Tuesday, 5 May 2009

The fiscal stranglehold is killing New Labour

It is astonishing how quickly UK fiscal policy turned into a nightmare. During the first half of the last fiscal year, tax revenues were performing reasonably well. However, the deterioration in the second half was dramatic.

The chart above illustrates the sudden reversal of fortunes. It compares central government monthly revenue collection between April 2008 to March 2009 with the previous year. The change is expressed in percentage terms.

As the chart suggests, revenue collection after September last year fell off a cliff. Compared to 2008, central government revenues are down about 3.5 percent. But as I've already said, the decline is back end loaded. In March 2009, revenues were down 12 percent compared to March 2008.

A large part of explanation lies with last year's ill conceived VAT rate reduction. This was possibly the most shortsighted and ineffectual policy decision that New Labour ever introduced. It did nothing to boost consumer expenditure. All high street stores were offering significant discounts anyway. The decline in economic growth continued unabated. The reduction did however put a massive hole in the public finances.

On the expenditure side, the government continues to spend as if the economy was booming. During the last fiscal year, expenditures were up 5.4 percent. That's the kind of number that a government can get away with when the economy is growing at three percent a year. It is also the sort of number that spells disaster when the economy is contracting at the speed that we now see here in the UK.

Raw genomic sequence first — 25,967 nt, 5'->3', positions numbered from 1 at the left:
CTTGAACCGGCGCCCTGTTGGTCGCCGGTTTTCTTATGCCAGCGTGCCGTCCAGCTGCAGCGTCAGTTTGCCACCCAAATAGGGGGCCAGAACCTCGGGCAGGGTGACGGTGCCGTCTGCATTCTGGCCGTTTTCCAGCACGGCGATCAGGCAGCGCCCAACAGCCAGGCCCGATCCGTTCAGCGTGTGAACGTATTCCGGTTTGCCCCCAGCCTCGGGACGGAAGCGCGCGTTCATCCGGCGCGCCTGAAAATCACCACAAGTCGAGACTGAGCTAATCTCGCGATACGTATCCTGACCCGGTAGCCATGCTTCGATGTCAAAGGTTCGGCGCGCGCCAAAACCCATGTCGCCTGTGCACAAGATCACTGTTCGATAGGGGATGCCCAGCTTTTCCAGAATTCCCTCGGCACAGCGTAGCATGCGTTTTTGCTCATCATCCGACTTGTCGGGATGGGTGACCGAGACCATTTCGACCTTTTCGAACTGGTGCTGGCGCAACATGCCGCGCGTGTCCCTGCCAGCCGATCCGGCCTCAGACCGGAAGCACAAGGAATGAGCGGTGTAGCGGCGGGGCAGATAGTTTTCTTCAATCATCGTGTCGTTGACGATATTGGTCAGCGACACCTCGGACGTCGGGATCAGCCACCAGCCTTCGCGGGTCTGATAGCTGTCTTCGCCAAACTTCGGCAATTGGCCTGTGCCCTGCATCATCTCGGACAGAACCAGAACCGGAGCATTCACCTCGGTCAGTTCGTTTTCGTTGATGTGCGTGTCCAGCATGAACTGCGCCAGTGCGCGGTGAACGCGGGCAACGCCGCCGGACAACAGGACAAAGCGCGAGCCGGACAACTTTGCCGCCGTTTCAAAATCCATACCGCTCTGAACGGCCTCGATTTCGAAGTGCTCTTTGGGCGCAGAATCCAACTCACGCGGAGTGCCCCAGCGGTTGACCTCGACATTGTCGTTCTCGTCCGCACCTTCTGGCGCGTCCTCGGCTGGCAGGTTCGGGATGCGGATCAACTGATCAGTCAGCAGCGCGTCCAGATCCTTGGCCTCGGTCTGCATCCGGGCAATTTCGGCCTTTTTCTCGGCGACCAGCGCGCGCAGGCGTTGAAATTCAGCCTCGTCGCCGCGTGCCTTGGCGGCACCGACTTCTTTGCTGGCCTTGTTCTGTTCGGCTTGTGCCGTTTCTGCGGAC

Recent fiscal performance is in many respects a mirror of the political crisis that now faces New Labour. For the last decade or so, it sold itself as the party that could prudently increase public expenditures while maintaining macroeconomic stability. This required limited fiscal deficits and a rising tax to GDP ratio.

However, with revenues declining, the sales pitch is no longer credible. At some point, drastic public expenditure cuts are inevitable. Anyone who bothers to look at the public accounts knows this, and that includes the New Labour leadership.


Mark Wadsworth said...

Nope, the VAT cut was one of the best things they ever did, albeit they did it for the wrong reasons and based on the wrong assumptions.

Never forget that VAT raises four times as much as corporation tax but from only half the economy, so in terms of flattening taxes, it was a very good idea.

Rick said...

In my opinion the best thing that Gordon Brown ever did was to introduce the 10p in the pound tax rate, as it made a number of part time jobs economically viable and meant that the government could take a small share. Its removal has been very destructive to many jobs and costly.

jdc said...

Mark - I think moving taxes away from consumption and onto production is pretty stupid right now, when we're in an economic mess largely thanks to too much consumption and too little production. Flattening can go hang!

AntiCitizenOne said...

The purpose of production is consumption so VAT is a tax on either/both.

Tax negative externalities such as property and real pollution (i.e. not the plant food CO2), rather than positive externalities such as working and employing people.

electro-kevin said...

The VAT cut was intended to stimulate high street spending and save low skilled jobs in the retail sector.

Why a party so averse to CO2 emissions due to excessive consumption should lament the passing of a credit bubble befuddles me somewhat. So I take it that this global warming malarky is a load of old krap and they know it.

Let's start digging for coal again. That might do some good for the British economy - especially seeing as we are reliant on energy imports.

Mick said...

bugger digging for coal - let's put a treadmill in every jail cell.

Can't get much greener energy than that!